17. Captain: I never once proclaimed to know everything. I admitted I have ambivalence with this situation. I didn’t realize that by voicing my opinion I was going to be called small-minded, spineless, dishonorable and disgusting. I was hoping you could’ve explained where you thought I was wrong in a more civilized manner rather than resorting to insults and assumptions into my character. I realize this is a sensitive subject, but it’s one I’m open to hearing other viewpoints on. I’m sorry you felt the need to insult me. I had hoped we could’ve discussed this in a courteous manner.

  18. Already posted something of my own on this issue, but I must add a bit of jurassic-dinosaur-style "tough love" here -- torture is assuredly not a "sensitive issue" on which reasonable people might disagree. It is a violation of the Geneva rules to which we ourselves are signatories; neither is one's apparent advocacy of torture excused by speaking in "a courteous manner." I'll spare you all a perfectly apt quotation from Hamlet for the sake of, well, courtesy. I urge you to bethink yourself on this issue. And re-bethink once you've bethunk.

  19. Pamela D. Hart,

    I'll put this as politely as I can, but being "open" to hearing other viewpoints on torture is like saying one is "open" to other viewpoints on the efficacy of putting people in ovens.

    IOW, there are no other viewpoints with regard to evil. One must always be against it.

  20. Shaw, I’m against evil. The conundrum is how one goes about defeating it. I’ll clarify my term “being open to other viewpoints.” I’ve admitted that I don’t know everything. I’ll state it again more clearly. I’m NO expert in the field of Army Intelligence or fighting terrorism or how our CIA gets its information on such. I would like to hear why you all believe that enhanced interrogations, i.e. torture keeps us LESS safe. Why you believe that the terrorists should have constitutional rights even though they have committed the most evil atrocities all over the world, including our country and will continue to do so. Or do you believe that once we give them all these rights they will simply stop and leave us alone, and if you believe that, why? I’m looking to understand why you believe if we go back to pre 9/11 it will change the way the terrorists treat us when they attacked US on 9/11, as far as I know unprovoked. Again, I’m NOT an expert on foreign relations with the Middle East, so please bear with me. I’m looking for knowledge here, so that if my information is wrong I can make a better decision. This is why I like to have discussions with others of different political affiliations; it makes me stop and think. I don’t pretend to be all high and mighty and knowledgeable in all areas and when I don’t know something, I admit it. I’m sorry I didn’t make myself more clear. Sometimes while writing I assume my words are crystal clear in meaning, when in fact I jumble things up and confuse even more. Please accept my sincere apology.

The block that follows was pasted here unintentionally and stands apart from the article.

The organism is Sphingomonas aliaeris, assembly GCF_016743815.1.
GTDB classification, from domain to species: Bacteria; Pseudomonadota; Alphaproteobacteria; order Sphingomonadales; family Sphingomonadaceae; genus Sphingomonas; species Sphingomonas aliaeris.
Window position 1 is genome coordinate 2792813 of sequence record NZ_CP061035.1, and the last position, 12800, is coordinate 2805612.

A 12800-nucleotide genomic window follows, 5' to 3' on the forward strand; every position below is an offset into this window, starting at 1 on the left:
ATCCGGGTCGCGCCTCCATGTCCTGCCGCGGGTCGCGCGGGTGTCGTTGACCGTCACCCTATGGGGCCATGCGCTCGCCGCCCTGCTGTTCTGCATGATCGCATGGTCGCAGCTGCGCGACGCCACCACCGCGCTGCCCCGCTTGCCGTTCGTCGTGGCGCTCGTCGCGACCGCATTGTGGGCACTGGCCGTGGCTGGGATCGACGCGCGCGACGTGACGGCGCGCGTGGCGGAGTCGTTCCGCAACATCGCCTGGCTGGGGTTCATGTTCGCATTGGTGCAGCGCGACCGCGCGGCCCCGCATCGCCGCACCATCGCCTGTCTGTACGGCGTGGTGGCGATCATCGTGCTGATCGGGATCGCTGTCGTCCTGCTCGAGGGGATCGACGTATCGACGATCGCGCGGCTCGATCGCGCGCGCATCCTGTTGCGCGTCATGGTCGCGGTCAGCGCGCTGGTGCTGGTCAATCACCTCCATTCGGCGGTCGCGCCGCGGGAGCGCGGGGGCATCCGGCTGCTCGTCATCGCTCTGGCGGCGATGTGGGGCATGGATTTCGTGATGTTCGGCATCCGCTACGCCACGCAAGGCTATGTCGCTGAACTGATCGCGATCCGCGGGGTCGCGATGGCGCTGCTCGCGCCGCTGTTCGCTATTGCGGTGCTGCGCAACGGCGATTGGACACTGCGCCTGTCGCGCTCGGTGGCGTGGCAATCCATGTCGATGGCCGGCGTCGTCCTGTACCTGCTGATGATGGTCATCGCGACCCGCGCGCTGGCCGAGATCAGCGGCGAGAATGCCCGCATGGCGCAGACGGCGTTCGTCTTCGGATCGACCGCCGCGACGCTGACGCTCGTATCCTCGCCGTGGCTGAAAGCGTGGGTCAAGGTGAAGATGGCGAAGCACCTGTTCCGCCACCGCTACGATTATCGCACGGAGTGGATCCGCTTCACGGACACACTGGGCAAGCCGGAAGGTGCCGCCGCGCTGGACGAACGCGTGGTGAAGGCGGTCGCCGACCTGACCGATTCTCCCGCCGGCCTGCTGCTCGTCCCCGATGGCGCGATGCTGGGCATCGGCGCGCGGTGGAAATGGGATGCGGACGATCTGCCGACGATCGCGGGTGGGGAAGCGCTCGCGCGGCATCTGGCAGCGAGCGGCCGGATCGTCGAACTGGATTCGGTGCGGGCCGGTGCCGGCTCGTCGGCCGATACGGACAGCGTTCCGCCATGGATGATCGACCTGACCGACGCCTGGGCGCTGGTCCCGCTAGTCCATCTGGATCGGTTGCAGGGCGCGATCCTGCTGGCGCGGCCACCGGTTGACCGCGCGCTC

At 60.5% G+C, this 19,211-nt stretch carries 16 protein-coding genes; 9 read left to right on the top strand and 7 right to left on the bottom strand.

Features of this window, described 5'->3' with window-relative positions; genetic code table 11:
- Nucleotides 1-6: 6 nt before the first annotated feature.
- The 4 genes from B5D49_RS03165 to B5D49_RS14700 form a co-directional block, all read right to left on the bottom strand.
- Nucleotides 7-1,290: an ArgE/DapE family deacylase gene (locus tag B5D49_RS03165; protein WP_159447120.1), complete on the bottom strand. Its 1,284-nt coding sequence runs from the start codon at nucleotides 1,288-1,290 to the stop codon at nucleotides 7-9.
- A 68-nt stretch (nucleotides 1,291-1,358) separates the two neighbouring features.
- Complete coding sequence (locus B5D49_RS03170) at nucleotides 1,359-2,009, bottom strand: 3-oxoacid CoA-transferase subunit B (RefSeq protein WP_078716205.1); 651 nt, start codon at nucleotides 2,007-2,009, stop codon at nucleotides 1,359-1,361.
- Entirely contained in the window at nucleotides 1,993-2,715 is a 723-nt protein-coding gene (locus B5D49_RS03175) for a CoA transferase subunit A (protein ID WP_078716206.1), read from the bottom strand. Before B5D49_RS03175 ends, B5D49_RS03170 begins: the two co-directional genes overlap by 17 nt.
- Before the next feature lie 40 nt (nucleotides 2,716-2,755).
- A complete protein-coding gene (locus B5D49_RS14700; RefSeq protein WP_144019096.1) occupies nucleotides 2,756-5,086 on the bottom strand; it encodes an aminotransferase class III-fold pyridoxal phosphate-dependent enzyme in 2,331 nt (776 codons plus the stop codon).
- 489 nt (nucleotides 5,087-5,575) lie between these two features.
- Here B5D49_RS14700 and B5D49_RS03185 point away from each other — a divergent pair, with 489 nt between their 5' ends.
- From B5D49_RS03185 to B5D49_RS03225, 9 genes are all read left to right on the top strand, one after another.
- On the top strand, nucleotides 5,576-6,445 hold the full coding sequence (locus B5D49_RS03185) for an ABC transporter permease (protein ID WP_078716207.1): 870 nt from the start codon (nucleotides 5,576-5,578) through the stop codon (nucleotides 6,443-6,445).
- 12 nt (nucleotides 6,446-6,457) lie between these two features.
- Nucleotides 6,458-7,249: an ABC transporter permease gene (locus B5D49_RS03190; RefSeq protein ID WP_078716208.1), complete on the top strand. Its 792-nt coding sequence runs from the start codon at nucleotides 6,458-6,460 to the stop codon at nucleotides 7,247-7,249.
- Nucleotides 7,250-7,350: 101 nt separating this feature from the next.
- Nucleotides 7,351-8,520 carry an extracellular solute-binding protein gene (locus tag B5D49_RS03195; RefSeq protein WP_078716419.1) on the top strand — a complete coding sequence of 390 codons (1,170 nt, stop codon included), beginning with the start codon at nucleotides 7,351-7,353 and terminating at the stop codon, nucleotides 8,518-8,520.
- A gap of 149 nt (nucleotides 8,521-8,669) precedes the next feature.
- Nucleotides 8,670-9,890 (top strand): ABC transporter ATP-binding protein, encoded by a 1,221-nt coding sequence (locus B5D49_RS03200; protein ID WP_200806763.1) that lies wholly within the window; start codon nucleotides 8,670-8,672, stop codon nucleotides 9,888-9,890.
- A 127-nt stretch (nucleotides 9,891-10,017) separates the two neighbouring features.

21. I love arguments that start with " I don't know anything but here's my opinion"

    No, you don't know anything and you're not smart enough to figure out that ignorance, fear and anger aren't the moral basis for human conduct or reasons for setting aside the laws that protect us from moral vermin like you who think their sense of safety is the fulcrum upon which all law and morality hinges.

    Let me ask you what differentiates horrible acts and "terrorism?" Is it because it's only bad when "they" do it? That's what you're saying: anything that makes you feel safe is justifiable. Well, Pam, none of are safe with people like you around. You make Hitler sound like Jesus.

    "I would like to hear why you all believe that enhanced interrogations, i.e. torture keeps us LESS safe." Let me put it as simply as I can: I am not willing to sell my soul and my country's honor and the rule of law and the dignity of mankind to allay your ridiculous and pathetic fears. 300,000 people have died on the highways since 9/11, over 200,000 from the flu. You're safe enough from "the terrorists" that we are justified in being a civilized nation.

    "Why you believe that the terrorists should have constitutional rights even though they have committed the most evil atrocities all over the world," So the law doesn't apply to people who might be scary to you? And of course we find out they're "terrorists" by torturing them in the first place? Should we have tortured the US solders who shot up My Lai 4? What about the British who bombed Dresden?

    sorry, the worlds biggest atrocities have always been supported by amoral cowards like you and always will be. We lost nearly half a million Americans fighting people who thought the ends justified any means and if these men were here today, you'd really have something to be afraid of.

    Are you that stupid or just morally bankrupt that you think it's just fine to do whatever you like to people you fear for any reason that comes into your head? Is it fine to put some 16 year old kid picked up at random from the street into a secret dungeon and torture him indefinitely because he might make you suspicious?

    I'm talking about individuals, you're talking about nebulous fears and fallacious assemblages of disparate parties. There are no people called "the terrorists" and to much of the world, you are a terrorist, get it? Terrorist is as terrorist does, as Forrest Gump might have said, but obviously Gump is too intellectually advanced for you to understand.

    No your words are clear enough - you put your safety and your paranoid fears above everything good and decent and your intentions are clear, you'd rather commit crimes against humanity just to stay "safe."

    You don't deserve your citizenship.